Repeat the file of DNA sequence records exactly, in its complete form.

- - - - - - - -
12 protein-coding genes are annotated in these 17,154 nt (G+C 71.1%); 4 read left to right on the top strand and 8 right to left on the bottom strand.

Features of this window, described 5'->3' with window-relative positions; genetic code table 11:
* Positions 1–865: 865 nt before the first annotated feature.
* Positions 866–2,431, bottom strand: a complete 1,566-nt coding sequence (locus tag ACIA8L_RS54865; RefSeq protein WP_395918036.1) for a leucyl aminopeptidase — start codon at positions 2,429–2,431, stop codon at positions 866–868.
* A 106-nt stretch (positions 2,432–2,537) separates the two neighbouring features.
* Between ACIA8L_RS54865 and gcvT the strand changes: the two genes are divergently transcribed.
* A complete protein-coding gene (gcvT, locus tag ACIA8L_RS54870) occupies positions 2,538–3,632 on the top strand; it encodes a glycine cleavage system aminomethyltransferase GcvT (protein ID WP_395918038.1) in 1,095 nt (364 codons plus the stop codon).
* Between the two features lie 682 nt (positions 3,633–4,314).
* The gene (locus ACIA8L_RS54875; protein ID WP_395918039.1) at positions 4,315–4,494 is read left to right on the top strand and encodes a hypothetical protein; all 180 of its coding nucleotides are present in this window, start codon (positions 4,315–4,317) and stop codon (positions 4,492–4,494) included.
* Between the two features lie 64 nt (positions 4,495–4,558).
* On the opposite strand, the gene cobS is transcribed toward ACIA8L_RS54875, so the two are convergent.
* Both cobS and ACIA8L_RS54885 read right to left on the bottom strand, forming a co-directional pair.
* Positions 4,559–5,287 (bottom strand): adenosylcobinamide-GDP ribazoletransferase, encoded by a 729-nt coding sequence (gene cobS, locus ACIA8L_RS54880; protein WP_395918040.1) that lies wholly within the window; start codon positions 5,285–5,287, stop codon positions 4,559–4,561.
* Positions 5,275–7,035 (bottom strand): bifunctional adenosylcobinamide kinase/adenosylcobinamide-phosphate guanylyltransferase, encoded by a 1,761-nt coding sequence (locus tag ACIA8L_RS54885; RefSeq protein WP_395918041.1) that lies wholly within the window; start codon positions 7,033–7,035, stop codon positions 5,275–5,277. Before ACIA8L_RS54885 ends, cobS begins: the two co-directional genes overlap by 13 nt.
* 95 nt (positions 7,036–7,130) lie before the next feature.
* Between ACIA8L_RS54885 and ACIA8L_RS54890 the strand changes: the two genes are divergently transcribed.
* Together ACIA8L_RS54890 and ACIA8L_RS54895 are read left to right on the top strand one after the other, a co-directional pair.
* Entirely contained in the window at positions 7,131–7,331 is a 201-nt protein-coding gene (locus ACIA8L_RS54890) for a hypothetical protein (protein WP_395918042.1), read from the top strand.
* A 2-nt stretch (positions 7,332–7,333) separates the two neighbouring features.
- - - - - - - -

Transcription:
12 protein-coding genes are annotated in these 17,154 nt (G+C 71.1%); 4 read left to right on the top strand and 8 right to left on the bottom strand.

Features of this window, described 5'->3' with window-relative positions; genetic code table 11:
* Positions 1–865: 865 nt before the first annotated feature.
* Positions 866–2,431, bottom strand: a complete 1,566-nt coding sequence (locus tag ACIA8L_RS54865; RefSeq protein WP_395918036.1) for a leucyl aminopeptidase — start codon at positions 2,429–2,431, stop codon at positions 866–868.
* A 106-nt stretch (positions 2,432–2,537) separates the two neighbouring features.
* Between ACIA8L_RS54865 and gcvT the strand changes: the two genes are divergently transcribed.
* A complete protein-coding gene (gcvT, locus tag ACIA8L_RS54870) occupies positions 2,538–3,632 on the top strand; it encodes a glycine cleavage system aminomethyltransferase GcvT (protein ID WP_395918038.1) in 1,095 nt (364 codons plus the stop codon).
* Between the two features lie 682 nt (positions 3,633–4,314).
* The gene (locus ACIA8L_RS54875; protein ID WP_395918039.1) at positions 4,315–4,494 is read left to right on the top strand and encodes a hypothetical protein; all 180 of its coding nucleotides are present in this window, start codon (positions 4,315–4,317) and stop codon (positions 4,492–4,494) included.
* Between the two features lie 64 nt (positions 4,495–4,558).
* On the opposite strand, the gene cobS is transcribed toward ACIA8L_RS54875, so the two are convergent.
* Both cobS and ACIA8L_RS54885 read right to left on the bottom strand, forming a co-directional pair.
* Positions 4,559–5,287 (bottom strand): adenosylcobinamide-GDP ribazoletransferase, encoded by a 729-nt coding sequence (gene cobS, locus ACIA8L_RS54880; protein WP_395918040.1) that lies wholly within the window; start codon positions 5,285–5,287, stop codon positions 4,559–4,561.
* Positions 5,275–7,035 (bottom strand): bifunctional adenosylcobinamide kinase/adenosylcobinamide-phosphate guanylyltransferase, encoded by a 1,761-nt coding sequence (locus tag ACIA8L_RS54885; RefSeq protein WP_395918041.1) that lies wholly within the window; start codon positions 7,033–7,035, stop codon positions 5,275–5,277. Before ACIA8L_RS54885 ends, cobS begins: the two co-directional genes overlap by 13 nt.
* 95 nt (positions 7,036–7,130) lie before the next feature.
* Between ACIA8L_RS54885 and ACIA8L_RS54890 the strand changes: the two genes are divergently transcribed.
* Together ACIA8L_RS54890 and ACIA8L_RS54895 are read left to right on the top strand one after the other, a co-directional pair.
* Entirely contained in the window at positions 7,131–7,331 is a 201-nt protein-coding gene (locus ACIA8L_RS54890) for a hypothetical protein (protein WP_395918042.1), read from the top strand.
* A 2-nt stretch (positions 7,332–7,333) separates the two neighbouring features.